"I got up and looked out and there were patients going clear out into the streets, and it was like that all day," Fleck said.

Originally, Wickward was taken along because it was assumed he would help restore broken machinery. But it soon became apparent that the mechanic would be more valuable helping with basic wound care.

Fleck praised the mechanic for quickly learning how to clean wounds, to the point where all he needed to ask was, "Does this need antibiotics?"

Fleck and Wickward even had a run in with local thugs.

"These were some rowdy big guys. And these guys were not malnourished. They were big," Fleck said.

The conflict with the "big guys" occurred when several young men came in to the treatment center carrying mattresses. Fleck assumed the young men were providing the mattresses for others to use. But it soon became apparent the men were bringing in the mattresses for themselves and their "girlfriends."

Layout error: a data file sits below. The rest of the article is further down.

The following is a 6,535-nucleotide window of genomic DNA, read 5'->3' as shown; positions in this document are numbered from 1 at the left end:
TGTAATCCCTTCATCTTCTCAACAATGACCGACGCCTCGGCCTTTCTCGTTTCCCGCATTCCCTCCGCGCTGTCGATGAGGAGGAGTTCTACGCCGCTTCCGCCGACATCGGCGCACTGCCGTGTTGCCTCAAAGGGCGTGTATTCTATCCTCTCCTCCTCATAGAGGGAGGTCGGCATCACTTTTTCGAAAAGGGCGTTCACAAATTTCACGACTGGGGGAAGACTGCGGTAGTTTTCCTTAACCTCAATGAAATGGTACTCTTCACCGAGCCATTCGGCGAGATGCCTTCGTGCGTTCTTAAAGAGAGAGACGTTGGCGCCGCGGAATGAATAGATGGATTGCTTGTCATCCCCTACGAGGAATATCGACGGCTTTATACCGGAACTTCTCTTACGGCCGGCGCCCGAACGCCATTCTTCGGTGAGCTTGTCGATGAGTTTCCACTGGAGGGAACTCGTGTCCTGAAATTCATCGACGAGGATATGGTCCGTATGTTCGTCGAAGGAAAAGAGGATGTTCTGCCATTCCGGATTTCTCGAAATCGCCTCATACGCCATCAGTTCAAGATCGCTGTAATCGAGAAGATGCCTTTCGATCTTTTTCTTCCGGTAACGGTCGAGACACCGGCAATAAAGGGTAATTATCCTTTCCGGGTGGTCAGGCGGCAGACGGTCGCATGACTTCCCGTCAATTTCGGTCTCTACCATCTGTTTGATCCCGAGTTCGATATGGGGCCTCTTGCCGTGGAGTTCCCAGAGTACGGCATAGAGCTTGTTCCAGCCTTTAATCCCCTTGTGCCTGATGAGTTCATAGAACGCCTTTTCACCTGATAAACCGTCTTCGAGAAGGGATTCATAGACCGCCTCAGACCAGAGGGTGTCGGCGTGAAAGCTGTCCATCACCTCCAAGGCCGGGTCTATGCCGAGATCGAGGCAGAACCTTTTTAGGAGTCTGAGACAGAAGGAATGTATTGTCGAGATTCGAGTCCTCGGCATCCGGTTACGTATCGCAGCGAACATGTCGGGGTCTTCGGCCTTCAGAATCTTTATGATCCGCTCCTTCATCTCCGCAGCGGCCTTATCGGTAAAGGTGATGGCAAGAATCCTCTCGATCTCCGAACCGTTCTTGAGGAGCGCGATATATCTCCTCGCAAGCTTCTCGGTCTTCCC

When Fleck insisted the young men leave, voices were raised and it looked as if violence were about to occur, he said.

"I made the decision then it was time to leave. I could take three or four down with this morphine, but that’s about all," Fleck said.

Much to the dismay of the community leader, the team of two decided it was time to move back to the main headquarters in Port-au-Prince. But it was obvious, Fleck said, that the outlying areas were and still are in great need of medical assistance.

Tracey and Collins said the majority of their work dealt with wound cleaning to stave off infections. In many cases the two were using basic medical skills to deal with infections caused by poorly administered amputations, many of which were performed by non-surgeons and even dentists, they said.